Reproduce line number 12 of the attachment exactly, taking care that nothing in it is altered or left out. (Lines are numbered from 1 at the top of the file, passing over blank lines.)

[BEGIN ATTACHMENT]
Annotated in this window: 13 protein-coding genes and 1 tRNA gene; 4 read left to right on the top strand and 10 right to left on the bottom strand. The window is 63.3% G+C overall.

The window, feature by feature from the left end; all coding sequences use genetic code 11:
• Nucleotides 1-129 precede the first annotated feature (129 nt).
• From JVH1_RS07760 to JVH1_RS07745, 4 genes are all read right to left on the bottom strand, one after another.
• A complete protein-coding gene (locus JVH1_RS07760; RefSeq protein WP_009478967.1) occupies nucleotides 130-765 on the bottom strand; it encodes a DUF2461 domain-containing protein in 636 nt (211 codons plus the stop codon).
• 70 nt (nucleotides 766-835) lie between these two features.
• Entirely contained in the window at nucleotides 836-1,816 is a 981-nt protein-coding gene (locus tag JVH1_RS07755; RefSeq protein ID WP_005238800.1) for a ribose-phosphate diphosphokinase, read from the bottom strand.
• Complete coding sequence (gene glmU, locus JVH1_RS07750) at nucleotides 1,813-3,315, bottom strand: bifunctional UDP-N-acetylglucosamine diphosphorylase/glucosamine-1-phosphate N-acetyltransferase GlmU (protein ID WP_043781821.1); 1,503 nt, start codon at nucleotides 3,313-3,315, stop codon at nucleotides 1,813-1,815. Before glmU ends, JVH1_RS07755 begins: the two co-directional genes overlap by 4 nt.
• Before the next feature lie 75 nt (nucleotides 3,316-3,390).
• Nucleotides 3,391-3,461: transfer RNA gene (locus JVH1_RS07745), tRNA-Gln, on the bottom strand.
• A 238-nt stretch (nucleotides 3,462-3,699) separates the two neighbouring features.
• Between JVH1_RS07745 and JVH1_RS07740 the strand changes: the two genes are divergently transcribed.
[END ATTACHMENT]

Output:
• Between JVH1_RS07745 and JVH1_RS07740 the strand changes: the two genes are divergently transcribed.